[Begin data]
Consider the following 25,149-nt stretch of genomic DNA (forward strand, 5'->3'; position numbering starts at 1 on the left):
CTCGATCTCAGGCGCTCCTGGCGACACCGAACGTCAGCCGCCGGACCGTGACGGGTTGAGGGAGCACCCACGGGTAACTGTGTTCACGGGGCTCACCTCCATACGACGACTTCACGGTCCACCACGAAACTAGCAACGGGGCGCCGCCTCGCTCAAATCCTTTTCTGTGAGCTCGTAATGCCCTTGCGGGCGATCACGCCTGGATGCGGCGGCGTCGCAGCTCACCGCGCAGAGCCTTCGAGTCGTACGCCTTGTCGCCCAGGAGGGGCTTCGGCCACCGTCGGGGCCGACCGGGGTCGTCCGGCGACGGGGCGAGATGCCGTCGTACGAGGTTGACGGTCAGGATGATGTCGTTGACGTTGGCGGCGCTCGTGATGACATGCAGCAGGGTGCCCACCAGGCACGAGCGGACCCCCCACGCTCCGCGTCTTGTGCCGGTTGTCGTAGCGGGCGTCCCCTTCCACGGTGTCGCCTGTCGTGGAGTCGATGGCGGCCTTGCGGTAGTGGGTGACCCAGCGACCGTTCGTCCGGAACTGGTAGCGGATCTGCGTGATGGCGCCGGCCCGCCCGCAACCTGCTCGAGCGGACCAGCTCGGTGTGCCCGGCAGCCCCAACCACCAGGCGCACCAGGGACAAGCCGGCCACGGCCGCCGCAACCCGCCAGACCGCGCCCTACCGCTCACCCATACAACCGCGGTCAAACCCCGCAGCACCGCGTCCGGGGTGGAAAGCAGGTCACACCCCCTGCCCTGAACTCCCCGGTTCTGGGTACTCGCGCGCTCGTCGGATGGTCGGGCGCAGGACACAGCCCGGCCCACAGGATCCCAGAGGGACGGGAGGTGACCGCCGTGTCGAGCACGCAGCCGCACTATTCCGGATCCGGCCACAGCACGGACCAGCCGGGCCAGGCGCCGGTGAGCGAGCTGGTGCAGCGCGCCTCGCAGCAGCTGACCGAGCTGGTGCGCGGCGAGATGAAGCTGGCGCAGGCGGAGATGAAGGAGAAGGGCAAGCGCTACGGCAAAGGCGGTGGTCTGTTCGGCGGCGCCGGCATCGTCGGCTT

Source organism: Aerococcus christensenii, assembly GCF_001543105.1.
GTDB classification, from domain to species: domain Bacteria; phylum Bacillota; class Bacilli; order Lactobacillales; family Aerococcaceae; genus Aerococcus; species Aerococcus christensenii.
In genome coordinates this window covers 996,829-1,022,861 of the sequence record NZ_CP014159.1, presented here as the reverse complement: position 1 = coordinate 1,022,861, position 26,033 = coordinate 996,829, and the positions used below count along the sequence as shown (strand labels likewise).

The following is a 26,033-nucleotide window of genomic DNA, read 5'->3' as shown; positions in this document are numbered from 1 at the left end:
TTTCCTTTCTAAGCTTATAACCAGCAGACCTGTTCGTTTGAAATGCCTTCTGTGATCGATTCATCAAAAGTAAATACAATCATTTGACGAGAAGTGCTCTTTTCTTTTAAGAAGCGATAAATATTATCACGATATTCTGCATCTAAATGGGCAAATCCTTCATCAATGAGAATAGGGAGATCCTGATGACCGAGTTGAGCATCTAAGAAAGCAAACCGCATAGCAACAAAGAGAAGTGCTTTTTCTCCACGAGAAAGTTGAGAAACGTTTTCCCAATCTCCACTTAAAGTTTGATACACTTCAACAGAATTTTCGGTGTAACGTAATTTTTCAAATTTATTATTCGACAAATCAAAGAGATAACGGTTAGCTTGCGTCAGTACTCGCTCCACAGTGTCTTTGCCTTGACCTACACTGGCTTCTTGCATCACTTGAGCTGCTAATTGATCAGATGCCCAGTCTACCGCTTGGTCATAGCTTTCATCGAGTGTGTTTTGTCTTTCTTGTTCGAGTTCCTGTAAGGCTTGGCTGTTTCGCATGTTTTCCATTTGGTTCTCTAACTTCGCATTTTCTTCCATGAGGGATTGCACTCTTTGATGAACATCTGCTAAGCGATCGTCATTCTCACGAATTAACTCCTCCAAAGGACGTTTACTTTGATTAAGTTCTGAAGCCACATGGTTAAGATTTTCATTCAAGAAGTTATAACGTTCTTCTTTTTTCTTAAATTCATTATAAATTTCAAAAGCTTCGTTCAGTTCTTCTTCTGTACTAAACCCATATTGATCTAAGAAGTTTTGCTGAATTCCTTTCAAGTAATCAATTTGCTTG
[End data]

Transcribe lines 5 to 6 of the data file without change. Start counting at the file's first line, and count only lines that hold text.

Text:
In genome coordinates this window covers 996,829-1,022,861 of the sequence record NZ_CP014159.1, presented here as the reverse complement: position 1 = coordinate 1,022,861, position 26,033 = coordinate 996,829, and the positions used below count along the sequence as shown (strand labels likewise).

The following is a 26,033-nucleotide window of genomic DNA, read 5'->3' as shown; positions in this document are numbered from 1 at the left end: